Wednesday, December 30, 2009

Special Vegan with a Vengeance Dessert

Last night, a couple we like but with whom we have rarely connected, invited us over for an impromptu dinner. They asked if I would mind bringing dessert. Would I mind? I spend half my waking hours thinking about dessert, so I was thrilled!

I had just one evening to decide what to make and seriously considered picking up something at my favorite local bakery, Sugar, Butter, Flour. But then I picked up Vegan with a Vengeance. This is a terrific book written by the reigning queen of vegan punk-dom, Isa Chandra Moskowitz. It's filled with easy, appealing recipes and, so far, I haven't found a dud among them.

When I saw the recipe for no-bake black bottom peanut butter silk pie, I knew I had to make it. There's no dairy -- no cream, no eggs, no butter -- and you'll never miss it. It's a heady mix of peanut butter creme, chocolate wafer cookies, and semi-sweet chocolate (I used Scharffen Berger) that will send your taste buds soaring.

Here I am, the proud mommie...

And the Oscar goes to...

Monday, December 28, 2009

Gracias Madre

There's nothing like a new restaurant to perk up my day and I recently got treated to one of the best!

Gracias Madre is a brand, spanking-new vegan restaurant in the Mission District of San Francisco. Located on Mission St. near 18th, Gracias Madre is at the center of the Mission's hustle and bustle. But from the iron security grating to its spare but warm dining room, the place is an island of calm. At least, that's what we found when we arrived for an early lunch on the restaurant's second day.

The menu, which is the same at both lunch at dinner, offers Mexican food's greatest hits done up with the best ingredients and a vegan flair.

To start, we shared a plate of roasted cauliflower drizzled with a vegan nut-based cheeze and topped with crisp bread crumbs. Halfway through it, I was overcome by the desire to suck my thumb and curl up in a corner. Such comfort.

To go with it, we each had a mandarin orange aqua fresca. Gracias Madre's version was like drinking a ray of sunshine. Really. I was running very low blood sugar when we got there and this drink was exactly what I needed. Be forewarned: this kind of refreshment comes at a price, $7 dollars to be exact. If the world really, truly wants organic produce, then get used to things like a $7 dollar glass of juice. (Besides, it's no more expensive than a margarita -- something we definitely don't need in greater supply.)

My dish was a Mexican Christmastime favorite, a tamale. Gracias Madre's version was a handmade treat, filled with smooth butternut squash filling. Its mild flavor played well with the tasty pickled veggie salad, a Mexican restaurant staple that I usually avoid, but found irresistible here.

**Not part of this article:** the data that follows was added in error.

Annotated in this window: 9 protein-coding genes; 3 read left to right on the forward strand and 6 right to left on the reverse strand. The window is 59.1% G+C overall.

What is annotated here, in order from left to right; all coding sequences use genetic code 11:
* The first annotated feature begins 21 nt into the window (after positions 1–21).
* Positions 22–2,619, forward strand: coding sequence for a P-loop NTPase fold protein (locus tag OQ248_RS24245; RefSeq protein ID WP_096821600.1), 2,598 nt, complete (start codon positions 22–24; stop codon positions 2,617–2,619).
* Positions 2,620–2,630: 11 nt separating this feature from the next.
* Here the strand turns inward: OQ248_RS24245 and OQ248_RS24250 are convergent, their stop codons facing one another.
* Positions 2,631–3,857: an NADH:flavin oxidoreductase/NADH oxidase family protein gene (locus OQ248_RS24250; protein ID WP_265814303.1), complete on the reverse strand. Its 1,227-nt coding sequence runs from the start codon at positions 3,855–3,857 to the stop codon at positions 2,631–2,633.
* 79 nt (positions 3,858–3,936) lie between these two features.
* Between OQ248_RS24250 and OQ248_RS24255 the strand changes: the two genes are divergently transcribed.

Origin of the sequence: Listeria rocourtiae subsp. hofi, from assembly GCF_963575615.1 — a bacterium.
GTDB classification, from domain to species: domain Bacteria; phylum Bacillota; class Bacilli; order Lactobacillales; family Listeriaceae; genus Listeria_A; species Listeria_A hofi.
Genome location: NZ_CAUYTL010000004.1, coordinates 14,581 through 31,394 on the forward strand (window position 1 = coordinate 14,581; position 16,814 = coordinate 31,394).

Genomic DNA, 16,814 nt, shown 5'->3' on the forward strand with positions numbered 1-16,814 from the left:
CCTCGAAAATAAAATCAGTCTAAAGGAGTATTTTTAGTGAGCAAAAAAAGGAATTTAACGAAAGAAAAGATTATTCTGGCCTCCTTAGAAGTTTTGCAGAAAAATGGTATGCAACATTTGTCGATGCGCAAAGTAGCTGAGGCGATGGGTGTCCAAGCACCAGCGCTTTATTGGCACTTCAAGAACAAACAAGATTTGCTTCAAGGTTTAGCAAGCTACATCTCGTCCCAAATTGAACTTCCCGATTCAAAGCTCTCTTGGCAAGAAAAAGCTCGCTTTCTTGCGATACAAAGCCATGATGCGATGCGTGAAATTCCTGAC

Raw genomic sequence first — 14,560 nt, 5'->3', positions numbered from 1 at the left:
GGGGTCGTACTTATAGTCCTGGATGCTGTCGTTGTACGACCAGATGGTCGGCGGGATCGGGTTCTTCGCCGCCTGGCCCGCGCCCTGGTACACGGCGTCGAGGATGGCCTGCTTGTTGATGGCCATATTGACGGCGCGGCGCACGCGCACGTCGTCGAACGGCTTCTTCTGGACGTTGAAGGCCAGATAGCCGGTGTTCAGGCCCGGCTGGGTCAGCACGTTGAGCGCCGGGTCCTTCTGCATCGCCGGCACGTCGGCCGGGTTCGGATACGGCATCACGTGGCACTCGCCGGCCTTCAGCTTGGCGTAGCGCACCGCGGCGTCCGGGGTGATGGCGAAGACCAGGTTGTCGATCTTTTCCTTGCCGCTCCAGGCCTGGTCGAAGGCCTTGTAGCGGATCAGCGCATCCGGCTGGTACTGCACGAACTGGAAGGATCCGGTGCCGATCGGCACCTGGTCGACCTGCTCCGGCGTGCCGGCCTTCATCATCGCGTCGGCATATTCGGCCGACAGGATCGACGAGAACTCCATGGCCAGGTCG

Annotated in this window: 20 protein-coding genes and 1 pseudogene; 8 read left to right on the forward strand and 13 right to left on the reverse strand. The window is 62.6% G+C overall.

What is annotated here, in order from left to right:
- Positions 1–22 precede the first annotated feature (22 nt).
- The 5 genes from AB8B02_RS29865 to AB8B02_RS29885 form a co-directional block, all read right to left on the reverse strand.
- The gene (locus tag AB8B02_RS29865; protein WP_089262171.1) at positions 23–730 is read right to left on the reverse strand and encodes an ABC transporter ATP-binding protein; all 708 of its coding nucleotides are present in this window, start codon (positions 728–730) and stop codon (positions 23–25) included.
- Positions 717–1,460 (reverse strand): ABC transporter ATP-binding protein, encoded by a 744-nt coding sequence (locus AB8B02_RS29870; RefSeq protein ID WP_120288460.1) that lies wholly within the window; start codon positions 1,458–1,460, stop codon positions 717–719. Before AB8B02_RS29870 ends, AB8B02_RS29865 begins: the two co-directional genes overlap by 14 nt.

My husband, Mr. Veg, ordered his personal favorite, Chiles Rellenos. His take was two beautiful poblano peppers stuffed with a medley of fresh veggies and topped with a light-colored sauce. The mixture was delicious and mild in my mouth but left a spicy aftertaste.

I'd love to show you pictures of the meal, but -- nightmare of food bloggers' nightmares -- I was so caught up in the meal that I forgot to take pictures. 'Guess you just have to go there yourself to fully appreciate the attractive, unpretentious presentation (and the hand-pressed blue corn tortillas).

By the time we left, business had picked up considerably. Even when they're busy, Gracias Madre retains a sense of sanity -- something that's so often missing. The proprietors also own Cafe Gratitude, a terrific local raw-foods place with multiple Bay Area locations. Cafe Gratitude's positive vibe buzzes here, too, so on many levels, you'll be happy you came.

Friday, December 25, 2009

Waffles for Christmas Brunch

Christmas at our house is not generally a big affair. Aar and I exchange presents on Christmas Eve night and celebrate both Christmas and the day before with special meals. This year, that meant gingerbread waffles and winter fruit salad when we got home from the gym.

This is the first recipe I've tried from Isa Chandra Moskowitz's book, Vegan Brunch. If you've read the front matter in her other books, you know that she considers herself something of a legend for serving outstanding brunches to her friends when she lived in New York City. If these waffles are any example, her claims are true.

I'm no food photographer or stylist and even my best waffles look as though I studied at the Salvador Dali culinary school, but still, they're delicious.

The waffles are redolent of cinnamon, cloves, fresh ginger, and molasses. They're not quite as crispy as waffles made with eggs, but I can assure you that the texture did not deter me from inhaling more than four of them (that's where lost count). Aar made a spectacular winter fruit salad containing apples, persimmons, pomegranate arils, clemintines, and banana and of course, the whole thing was doused in maple syrup. On the side, Lightlife's Smart Links. Every bit as good as their porky counterpart without laying a finger on a single pig. No cholesterol either! The whole thing adds up to a very merry Christmas.

Tuesday, December 15, 2009

The Wonderful World of Soy Crumbles

If you'd like to reduce the amount of meat in your diet, but aren't quite sure what to start with, try making a casserole using soy crumbles. As you might know, soy can take a lot of forms, including tofu, milk, burgers, and tempeh. Crumbles are just another permutation of this flexible, protein-rich bean.

Resembling ground beef in look and texture with a somewhat meaty taste, crumbles are a pre-cooked, no-cholesterol swap for the real thing that you can use in burritos, spaghetti sauce -- even shepherd's pie -- with absolutely no risk of E.-coli contamination.